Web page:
It was a textbook example of hurry up and wait.
Stuck in standing traffic Jan. 4 because of a car accident four miles ahead, Marti Layne of Lake Havasu City was in a panic. After all her careful planning, she was going to miss meeting her sister’s flight at the Las Vegas airport.
“We were on this side of Searchlight. Traffic wasn’t moving. And Jackie had just called, saying her flight had landed,” Marti said. “So I called my daughter, who lives in Vegas. She rushed to the airport to meet Jackie in baggage claim.”
All’s well that ends well. Marti and Jackie finally caught up with each other at the Galleria Mall in Henderson. They drove back to Havasu and have been joined at the hip ever since.
First meeting, interrupted
Marti was rightfully panicked. Meeting her sister at the Vegas airport was supposed to be their first ever face-to-face encounter. The two women are half-sisters and share the same father. They only discovered each other’s existence last year because Jackie submitted her DNA sample to Ancestry.com.
Jackie lives in upstate New York. The two women connected through Facebook and phone calls. They learned they have similar facial features, deep voices and a love of quilting.
They planned to meet this month because Jackie would serve as an instructor at Quilting at the Lake, a week-long quilting retreat hosted by Havasu Stitchers, a quilting club. The club brings in nationally-recognized teachers to lead quilting classes. Marti is a member of the Havasu Stitchers and was instrumental in bringing Jackie to Havasu for the retreat. Jackie has been teaching quilting since 2006, mostly along the Eastern seaboard.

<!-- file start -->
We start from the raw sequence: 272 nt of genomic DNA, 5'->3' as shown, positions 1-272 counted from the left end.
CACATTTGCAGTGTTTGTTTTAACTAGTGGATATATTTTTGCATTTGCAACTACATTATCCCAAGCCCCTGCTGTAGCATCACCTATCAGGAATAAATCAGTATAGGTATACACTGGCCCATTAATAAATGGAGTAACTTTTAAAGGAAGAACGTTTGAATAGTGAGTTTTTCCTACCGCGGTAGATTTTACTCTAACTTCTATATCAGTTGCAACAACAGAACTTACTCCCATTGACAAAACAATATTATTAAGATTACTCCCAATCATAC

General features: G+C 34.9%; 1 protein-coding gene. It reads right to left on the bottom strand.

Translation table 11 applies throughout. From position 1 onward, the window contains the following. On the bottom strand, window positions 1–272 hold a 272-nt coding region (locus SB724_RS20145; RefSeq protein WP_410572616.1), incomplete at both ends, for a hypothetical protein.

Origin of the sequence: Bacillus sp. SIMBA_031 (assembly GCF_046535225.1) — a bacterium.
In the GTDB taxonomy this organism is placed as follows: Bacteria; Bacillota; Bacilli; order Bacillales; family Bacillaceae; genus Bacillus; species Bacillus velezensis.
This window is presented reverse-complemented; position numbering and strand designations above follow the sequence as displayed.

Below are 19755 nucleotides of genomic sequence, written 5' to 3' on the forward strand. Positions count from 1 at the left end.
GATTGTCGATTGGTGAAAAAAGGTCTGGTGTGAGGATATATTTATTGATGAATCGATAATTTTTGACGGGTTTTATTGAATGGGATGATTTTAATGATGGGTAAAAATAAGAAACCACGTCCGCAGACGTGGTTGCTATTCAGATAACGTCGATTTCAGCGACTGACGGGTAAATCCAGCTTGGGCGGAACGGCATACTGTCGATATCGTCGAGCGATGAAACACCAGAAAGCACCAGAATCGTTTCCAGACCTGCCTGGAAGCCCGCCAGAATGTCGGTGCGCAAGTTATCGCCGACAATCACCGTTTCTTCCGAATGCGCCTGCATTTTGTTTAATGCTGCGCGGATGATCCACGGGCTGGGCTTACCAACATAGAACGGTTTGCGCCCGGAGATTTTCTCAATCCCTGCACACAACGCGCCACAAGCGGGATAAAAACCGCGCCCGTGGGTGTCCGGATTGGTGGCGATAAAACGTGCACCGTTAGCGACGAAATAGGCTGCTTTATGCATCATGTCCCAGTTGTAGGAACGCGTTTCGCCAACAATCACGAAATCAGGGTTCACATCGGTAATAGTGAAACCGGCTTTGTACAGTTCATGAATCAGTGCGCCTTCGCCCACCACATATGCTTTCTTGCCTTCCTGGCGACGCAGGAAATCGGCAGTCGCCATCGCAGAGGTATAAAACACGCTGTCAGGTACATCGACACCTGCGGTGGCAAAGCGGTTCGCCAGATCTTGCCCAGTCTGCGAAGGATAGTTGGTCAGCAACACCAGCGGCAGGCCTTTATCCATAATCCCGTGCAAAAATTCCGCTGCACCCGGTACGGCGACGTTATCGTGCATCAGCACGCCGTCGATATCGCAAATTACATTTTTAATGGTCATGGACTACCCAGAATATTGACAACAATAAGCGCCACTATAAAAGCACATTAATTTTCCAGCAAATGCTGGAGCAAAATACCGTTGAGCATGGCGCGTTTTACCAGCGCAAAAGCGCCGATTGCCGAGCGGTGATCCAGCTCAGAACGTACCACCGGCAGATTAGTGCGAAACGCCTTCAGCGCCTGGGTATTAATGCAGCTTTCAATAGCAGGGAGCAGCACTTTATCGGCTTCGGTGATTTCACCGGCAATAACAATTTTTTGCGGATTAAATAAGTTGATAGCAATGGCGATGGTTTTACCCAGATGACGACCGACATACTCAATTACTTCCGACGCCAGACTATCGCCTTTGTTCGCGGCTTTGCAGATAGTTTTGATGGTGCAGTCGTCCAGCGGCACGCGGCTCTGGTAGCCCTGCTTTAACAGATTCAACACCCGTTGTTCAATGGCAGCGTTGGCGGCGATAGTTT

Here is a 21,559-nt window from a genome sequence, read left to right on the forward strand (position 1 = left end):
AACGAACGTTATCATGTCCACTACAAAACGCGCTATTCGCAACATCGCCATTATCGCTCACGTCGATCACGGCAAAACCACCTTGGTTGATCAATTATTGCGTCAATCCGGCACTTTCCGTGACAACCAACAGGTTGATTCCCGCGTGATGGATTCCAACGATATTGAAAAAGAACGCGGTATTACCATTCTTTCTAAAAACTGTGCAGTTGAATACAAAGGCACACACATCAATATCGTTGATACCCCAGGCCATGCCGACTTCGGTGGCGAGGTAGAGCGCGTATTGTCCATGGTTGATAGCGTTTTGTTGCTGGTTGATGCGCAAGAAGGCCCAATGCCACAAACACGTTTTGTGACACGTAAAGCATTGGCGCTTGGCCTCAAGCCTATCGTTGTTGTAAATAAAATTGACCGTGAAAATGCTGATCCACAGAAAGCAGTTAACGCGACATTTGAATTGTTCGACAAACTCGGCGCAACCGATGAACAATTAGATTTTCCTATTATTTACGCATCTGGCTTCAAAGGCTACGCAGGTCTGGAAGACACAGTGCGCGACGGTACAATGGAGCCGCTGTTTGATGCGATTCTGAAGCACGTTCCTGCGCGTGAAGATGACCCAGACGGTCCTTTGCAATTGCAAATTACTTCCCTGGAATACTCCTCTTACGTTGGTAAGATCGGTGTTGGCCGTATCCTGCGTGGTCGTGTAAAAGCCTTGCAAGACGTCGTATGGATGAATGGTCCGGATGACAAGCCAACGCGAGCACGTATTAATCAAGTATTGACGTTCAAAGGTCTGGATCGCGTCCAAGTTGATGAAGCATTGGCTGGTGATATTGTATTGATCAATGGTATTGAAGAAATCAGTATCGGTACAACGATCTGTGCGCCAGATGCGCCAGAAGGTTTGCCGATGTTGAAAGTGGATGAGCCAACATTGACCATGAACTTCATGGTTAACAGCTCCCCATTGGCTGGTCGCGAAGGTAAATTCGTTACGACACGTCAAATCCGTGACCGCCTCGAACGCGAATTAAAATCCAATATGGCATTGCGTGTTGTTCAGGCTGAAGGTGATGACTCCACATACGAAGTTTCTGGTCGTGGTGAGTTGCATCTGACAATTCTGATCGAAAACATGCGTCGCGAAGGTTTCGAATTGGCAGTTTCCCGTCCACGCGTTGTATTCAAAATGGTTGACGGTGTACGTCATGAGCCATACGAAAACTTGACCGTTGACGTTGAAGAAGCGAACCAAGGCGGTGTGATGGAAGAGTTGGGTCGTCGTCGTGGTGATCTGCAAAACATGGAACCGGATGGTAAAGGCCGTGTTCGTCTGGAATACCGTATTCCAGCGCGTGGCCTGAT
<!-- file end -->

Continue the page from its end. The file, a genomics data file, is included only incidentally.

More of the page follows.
When Today’s News-Herald caught up with the sisters last week, they were all smiles. The past five days together had been magical for them.
“Every time I look at her, I know she’s my sister,” beamed Jackie, commenting on their many similarities.
“My dogs love her,” Marti said of Jackie. “And you know, if my dogs like you, it means you’re all right.”
The two women enjoy sharing their inspirational story. Their fellow quilters were thrilled to be a part of Jackie and Marti’s long-awaited meeting.
“I’ve enjoyed watching Jackie’s style of teaching,” Marti said. “But most of all, I’ve really enjoyed getting to know her better. There hasn’t been one uncomfortable moment. Not one.”
Over the past few days, Marti and Jackie have forged a solid bond that’s as impenetrable as the tight stitches on the quilts they make.
Besides DNA, the sisters also share dark histories wrought during their formative years. Their childhoods are best described as incredibly sad, which is remarkable given that the sisters were raised by completely different families at opposite ends of the country.
Marti and Jackie both had the same father. To Marti, he was Billy Williams. Jackie knew him as Michael O’Brien. Why their handsome but unstable father changed his name or whatever became of him is a mystery to both women.
The epilogue to the sisters’ story is that each one moved far beyond their rocky starts in life. Both Marti and Jackie went on to live full lives that include loving marriages, successful children and cherished grandchildren. Both remain engaged in satisfying careers and enjoy rich friendships.
And now, after 50 years, they have found each other.
Today’s News-Herald featured the sisters’ story in October 2019. Enter “Fractured family” in the search bar.